Microsoft (NASDAQ:MSFT) Dynamics is a sophisticated business software suite that helps businesses track customer information, sales pipelines, and allocate resources efficiently based on internal processes. Under the Dynamics business suite, Microsoft mainly sells Customer Relationship Management (CRM) and Enterprise Resource Planning (ERP) software. Dynamics is part of Microsoft’s broader Microsoft Office productivity business which we estimate constitutes about 30% of Microsoft’s stock.
Microsoft Dynamics competes with software products from SAP (NYSE:SAP), Oracle (NASDAQ:ORCL), Infor and Sage. Microsoft has recently gained share in the CRM market, but has lost share in the ERP market. Its CRM market share increased from less than 3% in 2006 to around 7% in 2009, while its ERP market share declined from more than 4% in 2006 to less than 3% in 2009.
However, Dynamics revenues associated with Microsoft’s CRM market share increase has more than offset ERP revenue decline for Microsoft, and resulted in a net increase of revenues from $0.92 billion in 2006 to $1.25 billion in 2009 for the Microsoft Dynamics segment.
- Microsoft Earnings: Revenue And EPS Miss Expectation
- Microsoft Earnings Preview: Cloud Adoption To Spur Revenues In Q3.
- What’s Microsoft’s Fundamental Value Based On 2015 Results?
- By What Percentage Can Microsoft’s Revenues And EBITDA Grow In The Next 3 Years?
- How Has Microsoft’s Revenue Composition Changed Over The Last 5 Years?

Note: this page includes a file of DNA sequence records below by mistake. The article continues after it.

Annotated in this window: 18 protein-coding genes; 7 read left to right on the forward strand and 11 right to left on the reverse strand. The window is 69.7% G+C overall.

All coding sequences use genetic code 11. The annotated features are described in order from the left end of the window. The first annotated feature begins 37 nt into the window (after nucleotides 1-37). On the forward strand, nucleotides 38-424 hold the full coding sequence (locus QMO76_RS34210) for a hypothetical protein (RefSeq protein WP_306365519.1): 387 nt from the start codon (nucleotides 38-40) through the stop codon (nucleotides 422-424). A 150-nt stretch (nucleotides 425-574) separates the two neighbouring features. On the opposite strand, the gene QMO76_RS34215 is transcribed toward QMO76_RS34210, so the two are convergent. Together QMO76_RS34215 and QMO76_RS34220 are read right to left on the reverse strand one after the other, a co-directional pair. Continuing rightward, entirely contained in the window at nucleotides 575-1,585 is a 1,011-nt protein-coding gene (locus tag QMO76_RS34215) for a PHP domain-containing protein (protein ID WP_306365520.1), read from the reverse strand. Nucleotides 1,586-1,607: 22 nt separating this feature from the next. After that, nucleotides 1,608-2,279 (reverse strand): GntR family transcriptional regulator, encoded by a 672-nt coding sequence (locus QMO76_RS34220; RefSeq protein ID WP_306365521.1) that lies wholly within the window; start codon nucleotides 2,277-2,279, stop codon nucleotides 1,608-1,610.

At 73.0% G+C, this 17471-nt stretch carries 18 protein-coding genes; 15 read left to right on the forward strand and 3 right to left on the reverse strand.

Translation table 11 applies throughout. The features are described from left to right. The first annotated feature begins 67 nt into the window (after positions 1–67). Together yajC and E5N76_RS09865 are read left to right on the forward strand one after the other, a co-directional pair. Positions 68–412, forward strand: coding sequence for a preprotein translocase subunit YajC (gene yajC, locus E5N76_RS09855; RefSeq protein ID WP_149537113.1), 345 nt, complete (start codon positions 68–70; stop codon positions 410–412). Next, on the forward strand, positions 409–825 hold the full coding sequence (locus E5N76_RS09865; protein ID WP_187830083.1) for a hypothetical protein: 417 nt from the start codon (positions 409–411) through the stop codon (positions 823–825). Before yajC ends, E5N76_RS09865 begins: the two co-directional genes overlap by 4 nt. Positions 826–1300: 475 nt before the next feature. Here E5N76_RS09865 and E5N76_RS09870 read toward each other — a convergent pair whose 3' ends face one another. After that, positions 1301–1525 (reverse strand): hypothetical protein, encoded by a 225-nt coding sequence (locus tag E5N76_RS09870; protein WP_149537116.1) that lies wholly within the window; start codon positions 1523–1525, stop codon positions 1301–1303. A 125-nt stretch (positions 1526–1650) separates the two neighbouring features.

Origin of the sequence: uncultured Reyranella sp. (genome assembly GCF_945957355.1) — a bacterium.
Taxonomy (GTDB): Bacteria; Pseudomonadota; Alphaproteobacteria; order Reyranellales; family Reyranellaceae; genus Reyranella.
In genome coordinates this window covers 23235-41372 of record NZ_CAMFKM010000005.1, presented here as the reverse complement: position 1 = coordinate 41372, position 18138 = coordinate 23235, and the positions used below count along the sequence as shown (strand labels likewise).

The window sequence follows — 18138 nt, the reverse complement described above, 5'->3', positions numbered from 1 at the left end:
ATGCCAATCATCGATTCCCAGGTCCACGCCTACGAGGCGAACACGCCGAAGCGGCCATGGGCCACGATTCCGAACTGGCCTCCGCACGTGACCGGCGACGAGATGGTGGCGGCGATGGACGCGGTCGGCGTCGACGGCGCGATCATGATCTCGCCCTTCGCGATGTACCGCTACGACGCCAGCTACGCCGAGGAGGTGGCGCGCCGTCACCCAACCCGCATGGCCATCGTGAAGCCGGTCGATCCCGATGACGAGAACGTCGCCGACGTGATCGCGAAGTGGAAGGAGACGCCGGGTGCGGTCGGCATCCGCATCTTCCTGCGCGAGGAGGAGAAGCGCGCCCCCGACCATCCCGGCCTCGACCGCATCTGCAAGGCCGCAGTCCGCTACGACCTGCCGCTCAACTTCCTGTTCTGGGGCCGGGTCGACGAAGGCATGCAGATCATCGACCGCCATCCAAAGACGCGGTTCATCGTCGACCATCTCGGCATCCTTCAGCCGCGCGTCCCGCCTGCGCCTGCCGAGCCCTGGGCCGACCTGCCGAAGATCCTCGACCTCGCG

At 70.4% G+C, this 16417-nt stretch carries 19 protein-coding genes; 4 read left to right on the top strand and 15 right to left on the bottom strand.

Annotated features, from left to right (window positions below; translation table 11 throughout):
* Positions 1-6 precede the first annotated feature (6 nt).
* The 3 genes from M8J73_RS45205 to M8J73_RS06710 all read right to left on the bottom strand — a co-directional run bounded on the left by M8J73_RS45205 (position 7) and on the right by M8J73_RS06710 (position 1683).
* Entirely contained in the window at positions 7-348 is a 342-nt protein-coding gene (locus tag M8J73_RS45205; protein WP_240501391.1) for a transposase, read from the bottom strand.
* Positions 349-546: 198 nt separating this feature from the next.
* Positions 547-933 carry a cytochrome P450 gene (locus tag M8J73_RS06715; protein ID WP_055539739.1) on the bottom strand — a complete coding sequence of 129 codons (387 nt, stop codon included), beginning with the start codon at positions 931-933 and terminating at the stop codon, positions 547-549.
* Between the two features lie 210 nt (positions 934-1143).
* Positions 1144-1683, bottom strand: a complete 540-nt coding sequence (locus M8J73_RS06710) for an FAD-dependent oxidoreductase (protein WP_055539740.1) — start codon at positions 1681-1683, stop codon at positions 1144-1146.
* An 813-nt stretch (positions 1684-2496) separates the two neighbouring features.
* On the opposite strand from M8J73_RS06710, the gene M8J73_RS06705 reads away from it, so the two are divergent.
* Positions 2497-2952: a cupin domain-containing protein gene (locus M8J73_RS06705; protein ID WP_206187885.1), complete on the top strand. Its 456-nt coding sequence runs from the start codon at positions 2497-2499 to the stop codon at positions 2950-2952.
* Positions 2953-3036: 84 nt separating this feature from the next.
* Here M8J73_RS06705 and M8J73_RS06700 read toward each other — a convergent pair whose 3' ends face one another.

- By What Percentage Did Microsoft’s Revenue And EBITDA Increase In The Last Five Years?
Microsoft Dynamics Sold As On-Premise As Well As On-Demand
- On-Premise is the traditional enterprise software model, which requires each customer to install, configure, manage and maintain the hardware, software and network services to implement a software application in-house.
- On-Demand is the medium of delivering software over the internet as needed with little or no implementation services required, and without the need to install third-party software in-house.
Two Reasons for Growing Dyanmics Revenues
Below we explain the reasons why Microsoft’s gains in CRM market will offset losses in the ERP market, resulting in increased Microsoft Dynamics revenues.
1. Increased SaaS offerings will help Microsoft gain CRM market share
Microsoft has benefited from an increase in its CRM On-demand or SaaS offerings. SaaS CRM market segment has seen faster growth of around 30% in the past few years. We expect the SaaS CRM market will continue to gain higher adoption, and will grow at a faster rate than the traditional on-premise CRM market.
2. Competitive pressures will lead to ERP market share loss
We expect Microsoft to lose further share in the ERP segment because of the competitive pressures from smaller players like Infor and Sage and bigger players like Oracle.
Although Microsoft has lost share in the ERP market, it has benefited from an increase in Global ERP market. Overall, its revenues from ERP segment declined from $740 in 2006 to $570 in 2009, while its revenues from CRM segment increased from $180 million in 2006 to $680 million in 2009.
Microsoft Dynamics Revenues Expected to Surpass $2 billion by 2016
We believe Microsoft will continue to increase its CRM software revenues by increasing its share in the ever increasing CRM market. We also expect it to more than offset any revenue loss experienced from ERP software sales.
Hence we expect the overall Microsoft Dynamics revenues to increase to $2.1 billion by the end of Trefis forecast period.
You can modify our forecast above to see how Microsoft’s stock will be impacted if Microsoft Dynamics revenues were to increase at a faster rate than we forecast.
For additional analysis and forecasts, here is our complete model for Microsoft’s stock.